We appreciate and value our classroom volunteers and rely on them for a vast number of things. Single-parent homes, and families who need two incomes may have less time than others to offer in-class support yet are often willing to serve in other ways. The following link provides alternative ways parents, grandparents, and guardians can support their child’s teacher. If you have volunteers who are yearning to be involved but whose work or family situation makes it difficult, this article may provide encouragement and ideas.
Gillian Burdett has ideas for volunteers who have three hours to spare a day, a week, a month, or a year.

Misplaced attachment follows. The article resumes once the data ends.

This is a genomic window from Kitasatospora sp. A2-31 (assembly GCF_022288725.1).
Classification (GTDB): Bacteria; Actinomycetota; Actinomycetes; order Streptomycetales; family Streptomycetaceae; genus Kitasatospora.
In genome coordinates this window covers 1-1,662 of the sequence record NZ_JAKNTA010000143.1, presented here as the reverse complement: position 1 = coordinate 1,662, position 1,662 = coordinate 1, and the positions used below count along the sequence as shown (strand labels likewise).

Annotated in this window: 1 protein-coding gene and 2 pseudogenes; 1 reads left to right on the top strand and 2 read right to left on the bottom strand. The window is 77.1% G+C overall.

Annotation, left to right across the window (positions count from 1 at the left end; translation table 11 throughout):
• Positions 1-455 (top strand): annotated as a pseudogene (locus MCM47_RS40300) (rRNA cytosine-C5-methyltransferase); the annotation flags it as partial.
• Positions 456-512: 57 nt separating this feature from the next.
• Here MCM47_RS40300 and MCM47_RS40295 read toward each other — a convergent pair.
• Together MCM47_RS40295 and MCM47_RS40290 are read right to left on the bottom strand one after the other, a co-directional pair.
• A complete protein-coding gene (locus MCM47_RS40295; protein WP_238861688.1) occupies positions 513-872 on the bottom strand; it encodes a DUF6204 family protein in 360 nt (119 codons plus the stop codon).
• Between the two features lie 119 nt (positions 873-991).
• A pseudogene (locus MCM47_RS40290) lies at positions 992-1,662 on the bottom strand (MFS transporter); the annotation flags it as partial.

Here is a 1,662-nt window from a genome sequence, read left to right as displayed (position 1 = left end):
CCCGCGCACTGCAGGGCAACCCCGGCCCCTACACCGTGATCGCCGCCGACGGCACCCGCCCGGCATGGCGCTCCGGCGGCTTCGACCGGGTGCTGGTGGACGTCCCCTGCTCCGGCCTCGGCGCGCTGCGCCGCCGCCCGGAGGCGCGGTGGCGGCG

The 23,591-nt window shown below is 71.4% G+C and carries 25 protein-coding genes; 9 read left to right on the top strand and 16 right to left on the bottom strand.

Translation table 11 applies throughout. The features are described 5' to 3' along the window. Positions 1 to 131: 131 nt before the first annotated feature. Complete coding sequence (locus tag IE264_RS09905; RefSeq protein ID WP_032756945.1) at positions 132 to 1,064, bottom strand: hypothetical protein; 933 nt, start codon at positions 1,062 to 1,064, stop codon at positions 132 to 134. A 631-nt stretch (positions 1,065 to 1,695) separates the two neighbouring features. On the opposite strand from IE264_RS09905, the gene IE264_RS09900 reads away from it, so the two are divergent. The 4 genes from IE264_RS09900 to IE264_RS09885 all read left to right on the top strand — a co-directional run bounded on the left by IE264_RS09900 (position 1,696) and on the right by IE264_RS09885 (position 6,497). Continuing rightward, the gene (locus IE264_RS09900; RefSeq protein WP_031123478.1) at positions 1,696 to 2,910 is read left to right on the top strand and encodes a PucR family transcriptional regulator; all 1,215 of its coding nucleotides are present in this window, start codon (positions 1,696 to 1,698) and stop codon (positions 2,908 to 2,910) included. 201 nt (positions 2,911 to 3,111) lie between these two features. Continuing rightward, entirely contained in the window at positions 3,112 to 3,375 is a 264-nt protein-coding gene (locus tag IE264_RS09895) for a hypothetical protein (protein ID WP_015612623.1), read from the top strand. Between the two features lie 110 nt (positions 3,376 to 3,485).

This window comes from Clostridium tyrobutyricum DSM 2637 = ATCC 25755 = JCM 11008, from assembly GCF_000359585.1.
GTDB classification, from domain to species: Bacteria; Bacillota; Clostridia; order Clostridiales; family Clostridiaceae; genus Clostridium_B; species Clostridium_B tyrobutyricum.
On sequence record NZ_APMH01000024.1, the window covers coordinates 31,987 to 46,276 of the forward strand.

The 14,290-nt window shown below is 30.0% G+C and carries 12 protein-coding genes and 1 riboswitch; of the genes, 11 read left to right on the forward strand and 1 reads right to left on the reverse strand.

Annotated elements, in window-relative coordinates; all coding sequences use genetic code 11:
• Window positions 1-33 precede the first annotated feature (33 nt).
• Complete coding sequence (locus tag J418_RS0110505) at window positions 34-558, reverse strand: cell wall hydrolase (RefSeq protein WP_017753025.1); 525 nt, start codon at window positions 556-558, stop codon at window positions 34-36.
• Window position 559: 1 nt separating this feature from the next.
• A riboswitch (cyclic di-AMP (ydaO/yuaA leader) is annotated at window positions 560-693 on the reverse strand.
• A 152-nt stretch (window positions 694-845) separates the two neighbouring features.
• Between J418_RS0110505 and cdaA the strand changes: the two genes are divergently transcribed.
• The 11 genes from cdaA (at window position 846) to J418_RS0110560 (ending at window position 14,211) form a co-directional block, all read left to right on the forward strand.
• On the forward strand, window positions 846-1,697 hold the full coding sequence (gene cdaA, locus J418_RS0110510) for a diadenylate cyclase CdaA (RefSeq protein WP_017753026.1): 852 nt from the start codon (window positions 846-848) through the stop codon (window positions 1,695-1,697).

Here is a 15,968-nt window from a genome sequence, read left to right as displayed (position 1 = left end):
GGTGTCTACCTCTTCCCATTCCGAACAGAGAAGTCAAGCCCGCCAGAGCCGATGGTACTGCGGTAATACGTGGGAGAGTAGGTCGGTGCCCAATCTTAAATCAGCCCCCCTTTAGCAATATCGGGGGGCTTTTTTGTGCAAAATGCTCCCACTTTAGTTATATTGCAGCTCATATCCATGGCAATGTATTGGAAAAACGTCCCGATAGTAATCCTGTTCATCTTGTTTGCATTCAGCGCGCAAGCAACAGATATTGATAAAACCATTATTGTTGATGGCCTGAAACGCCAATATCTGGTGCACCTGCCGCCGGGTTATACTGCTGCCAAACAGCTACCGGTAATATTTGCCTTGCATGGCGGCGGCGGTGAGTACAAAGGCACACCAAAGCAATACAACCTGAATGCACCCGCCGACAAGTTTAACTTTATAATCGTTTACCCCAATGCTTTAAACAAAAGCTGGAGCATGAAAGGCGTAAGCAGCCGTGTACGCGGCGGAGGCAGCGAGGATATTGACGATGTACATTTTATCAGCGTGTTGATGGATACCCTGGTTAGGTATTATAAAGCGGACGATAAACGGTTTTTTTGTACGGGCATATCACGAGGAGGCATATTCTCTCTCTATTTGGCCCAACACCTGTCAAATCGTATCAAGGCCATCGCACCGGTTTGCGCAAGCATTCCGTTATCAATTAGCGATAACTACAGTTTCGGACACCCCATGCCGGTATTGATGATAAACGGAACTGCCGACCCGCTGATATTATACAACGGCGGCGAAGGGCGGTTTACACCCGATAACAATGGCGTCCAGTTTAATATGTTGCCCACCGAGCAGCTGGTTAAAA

Karen Bantuveris shares tips for improving the classroom volunteer experience.
In this article, Karen shares encouragement and ways to find the perfect volunteering opportunity for any situation and schedule.
Once our classroom culture is formed and routines are up and running smoothly, we invite volunteers into every part of our day. We tend to hold the launching of Daily 5 as sacred, and respectfully ask that parents provide their help and assistance outside of that block until it is well established. We work hard to instill a sense of urgency in our students and want them to be able to maintain undivided attention during each round of Daily 5. Likewise, we want to be focused as we work with children and not have to pause to offer assistance or directions to other adults who are there to support us.
With all our families, whether they can help in the classroom or not, we stress that the single most important thing they can do is read to their children at home each night.